Bull redfish are easy to come by in Hilton Head Island's lagoon these days, and Capt. Stacy Garbett said the key to battling one is to keep the freshest live bait possible on your hook
"This time of year, these fish have so much to choose from in terms of bait that they aren’t going to take a serious look at any artificials, but they will hit a live bait, especially big menhaden," he said.
And when he says "freshest live bait possible," he doesn't mean one that is simply alive. It needs to be fresh and kicking.
"I've seen many a redfish turn away from a live bait that isn't swimming like mad to get away. These fish are old and smart. If something doesn’t seem right to them, they'll pass on an easy meal, especially with so much live bait in the lagoon," said Garbett.
While the key to hooking these fish is fresh bait, the key to landing them is another story. This is a narrow waterway with tree branches growing into the water, submerged shell banks, and dead logs throughout. Redfish have plenty to wrap around and break your line.
"These big reds – they’re going to have their say-so in their first run, so all you can do is pray and steer them as best you can away from cover," said Garbett, who said keeping your drag locked down is essential in this body of water. “You’ve got to have strong line and a tight drag. If you have light line and a light drag, they will take you straight into these trees and hang you up or break your line.”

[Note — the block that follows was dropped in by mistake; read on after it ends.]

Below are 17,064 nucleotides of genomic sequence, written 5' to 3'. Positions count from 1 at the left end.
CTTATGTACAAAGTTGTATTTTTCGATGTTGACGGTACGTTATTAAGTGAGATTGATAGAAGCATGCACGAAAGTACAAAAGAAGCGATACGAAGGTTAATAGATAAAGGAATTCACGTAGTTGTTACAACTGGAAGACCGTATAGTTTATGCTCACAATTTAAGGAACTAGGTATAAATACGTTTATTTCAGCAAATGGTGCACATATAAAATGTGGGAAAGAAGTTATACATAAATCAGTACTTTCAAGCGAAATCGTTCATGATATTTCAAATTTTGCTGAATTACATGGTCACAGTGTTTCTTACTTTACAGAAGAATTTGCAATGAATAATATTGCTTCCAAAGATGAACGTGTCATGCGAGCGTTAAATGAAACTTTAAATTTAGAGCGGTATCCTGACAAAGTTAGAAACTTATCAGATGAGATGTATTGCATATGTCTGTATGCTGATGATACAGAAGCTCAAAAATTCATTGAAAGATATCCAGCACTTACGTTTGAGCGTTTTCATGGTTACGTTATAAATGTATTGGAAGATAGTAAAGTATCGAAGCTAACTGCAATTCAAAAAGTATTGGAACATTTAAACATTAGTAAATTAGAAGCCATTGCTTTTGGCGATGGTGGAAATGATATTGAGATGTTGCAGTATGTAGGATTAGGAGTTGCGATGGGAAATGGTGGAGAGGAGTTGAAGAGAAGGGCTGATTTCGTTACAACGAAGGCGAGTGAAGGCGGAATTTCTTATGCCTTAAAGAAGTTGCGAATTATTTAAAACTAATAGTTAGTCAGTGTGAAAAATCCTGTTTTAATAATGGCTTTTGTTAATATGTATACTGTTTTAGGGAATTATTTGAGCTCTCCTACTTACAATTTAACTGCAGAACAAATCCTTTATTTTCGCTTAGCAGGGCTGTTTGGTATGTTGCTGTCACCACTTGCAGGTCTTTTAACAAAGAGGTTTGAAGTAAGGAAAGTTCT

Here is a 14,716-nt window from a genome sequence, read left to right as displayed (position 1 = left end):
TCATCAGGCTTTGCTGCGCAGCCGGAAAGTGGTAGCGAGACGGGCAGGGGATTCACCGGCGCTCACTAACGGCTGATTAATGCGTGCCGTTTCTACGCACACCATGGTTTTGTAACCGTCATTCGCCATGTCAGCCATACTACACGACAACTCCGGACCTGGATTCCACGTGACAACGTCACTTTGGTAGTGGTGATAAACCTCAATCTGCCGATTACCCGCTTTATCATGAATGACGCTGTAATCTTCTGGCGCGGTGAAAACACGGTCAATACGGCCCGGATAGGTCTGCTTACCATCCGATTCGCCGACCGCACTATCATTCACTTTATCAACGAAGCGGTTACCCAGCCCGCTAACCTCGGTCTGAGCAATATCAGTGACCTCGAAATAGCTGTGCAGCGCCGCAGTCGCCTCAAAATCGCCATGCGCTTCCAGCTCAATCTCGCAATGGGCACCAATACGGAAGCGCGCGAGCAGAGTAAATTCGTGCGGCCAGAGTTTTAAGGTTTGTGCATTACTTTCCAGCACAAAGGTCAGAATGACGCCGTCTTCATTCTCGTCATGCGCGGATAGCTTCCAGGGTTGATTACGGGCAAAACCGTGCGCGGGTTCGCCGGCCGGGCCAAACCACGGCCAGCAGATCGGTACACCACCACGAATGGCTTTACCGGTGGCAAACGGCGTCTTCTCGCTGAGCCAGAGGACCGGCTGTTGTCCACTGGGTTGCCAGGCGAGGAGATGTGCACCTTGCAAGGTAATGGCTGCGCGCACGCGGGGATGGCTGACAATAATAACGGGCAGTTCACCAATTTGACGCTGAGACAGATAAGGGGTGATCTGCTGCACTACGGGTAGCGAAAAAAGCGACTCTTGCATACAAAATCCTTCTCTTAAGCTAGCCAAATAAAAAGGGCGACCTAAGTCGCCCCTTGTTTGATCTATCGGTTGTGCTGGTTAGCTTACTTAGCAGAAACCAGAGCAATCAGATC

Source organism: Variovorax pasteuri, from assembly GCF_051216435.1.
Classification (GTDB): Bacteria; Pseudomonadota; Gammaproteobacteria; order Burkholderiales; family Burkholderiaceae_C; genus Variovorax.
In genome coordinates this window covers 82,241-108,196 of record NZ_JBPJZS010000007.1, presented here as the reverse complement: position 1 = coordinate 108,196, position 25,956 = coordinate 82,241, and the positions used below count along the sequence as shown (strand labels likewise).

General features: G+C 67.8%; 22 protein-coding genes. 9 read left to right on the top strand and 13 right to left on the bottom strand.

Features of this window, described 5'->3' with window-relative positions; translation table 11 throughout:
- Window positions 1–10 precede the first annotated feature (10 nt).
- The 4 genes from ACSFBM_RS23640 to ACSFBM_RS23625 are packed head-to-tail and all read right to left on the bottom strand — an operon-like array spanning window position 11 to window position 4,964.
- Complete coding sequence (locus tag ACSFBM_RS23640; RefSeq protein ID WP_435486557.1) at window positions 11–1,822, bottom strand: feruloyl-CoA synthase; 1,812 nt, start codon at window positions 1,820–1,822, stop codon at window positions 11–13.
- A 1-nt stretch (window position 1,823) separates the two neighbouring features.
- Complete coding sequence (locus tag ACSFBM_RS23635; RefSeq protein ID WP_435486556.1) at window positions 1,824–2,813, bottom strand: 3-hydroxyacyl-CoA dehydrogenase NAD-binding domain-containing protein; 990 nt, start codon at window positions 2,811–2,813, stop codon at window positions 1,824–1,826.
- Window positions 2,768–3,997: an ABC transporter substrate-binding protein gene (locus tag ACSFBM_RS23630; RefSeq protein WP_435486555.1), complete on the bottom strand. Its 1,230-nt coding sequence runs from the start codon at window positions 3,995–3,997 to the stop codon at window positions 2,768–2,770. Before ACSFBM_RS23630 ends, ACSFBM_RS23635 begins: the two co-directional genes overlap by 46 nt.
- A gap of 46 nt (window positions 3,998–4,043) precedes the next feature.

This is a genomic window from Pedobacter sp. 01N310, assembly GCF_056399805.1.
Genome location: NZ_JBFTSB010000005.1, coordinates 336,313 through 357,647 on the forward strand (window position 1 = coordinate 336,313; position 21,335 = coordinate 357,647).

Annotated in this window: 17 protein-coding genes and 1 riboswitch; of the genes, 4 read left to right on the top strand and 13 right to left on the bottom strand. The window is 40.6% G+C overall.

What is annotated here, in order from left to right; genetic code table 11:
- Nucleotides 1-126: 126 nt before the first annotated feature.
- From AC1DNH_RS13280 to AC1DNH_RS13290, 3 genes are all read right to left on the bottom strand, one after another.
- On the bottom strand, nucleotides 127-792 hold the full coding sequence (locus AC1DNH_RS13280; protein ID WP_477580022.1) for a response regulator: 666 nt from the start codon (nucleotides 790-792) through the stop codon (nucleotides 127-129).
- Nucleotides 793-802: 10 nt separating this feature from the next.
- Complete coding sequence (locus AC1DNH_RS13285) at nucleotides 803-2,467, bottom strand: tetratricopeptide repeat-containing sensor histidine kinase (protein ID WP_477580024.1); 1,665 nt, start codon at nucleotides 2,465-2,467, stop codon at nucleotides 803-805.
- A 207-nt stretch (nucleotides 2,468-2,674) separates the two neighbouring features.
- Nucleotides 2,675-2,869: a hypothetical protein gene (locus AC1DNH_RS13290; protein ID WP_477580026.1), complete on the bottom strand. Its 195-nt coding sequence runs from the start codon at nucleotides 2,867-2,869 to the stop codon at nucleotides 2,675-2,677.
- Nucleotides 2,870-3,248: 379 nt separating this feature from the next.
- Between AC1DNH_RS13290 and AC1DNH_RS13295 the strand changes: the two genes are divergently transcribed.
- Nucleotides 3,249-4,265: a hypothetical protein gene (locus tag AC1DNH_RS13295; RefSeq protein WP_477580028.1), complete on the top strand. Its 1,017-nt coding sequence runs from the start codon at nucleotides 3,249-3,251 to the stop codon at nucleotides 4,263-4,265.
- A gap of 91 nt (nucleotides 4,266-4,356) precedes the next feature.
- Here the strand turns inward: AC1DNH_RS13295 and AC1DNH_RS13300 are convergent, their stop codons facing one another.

Garbett (843-684-0570) suggests anglers look closely at the shorelines throughout the lagoon system and pay close attention to the small breaks or open areas between the outstretched limbs of shore-bound trees. Casting to those areas will often result in a bite from a redfish.
Having heavy duty braid and a fairly tight drag is a big help. This keeps the fish from pulling too much against the drag, and allows the angler – if he makes no mistakes – to keep the fish as much away from all the obstructions as possible.
Garbett prefers 2000 and 3000 series Shimano spinning reels on 6-foot-6 to 7-foot G. Loomis medium-heavy rods, braided lines that range from 30- to 80-pound test and strong, No. 1/0 hooks. He free-lines live menhaden without a weight, and he likes to use one rod with a popping cork and another rod without a cork until he sees if the fish are preferring one over the other.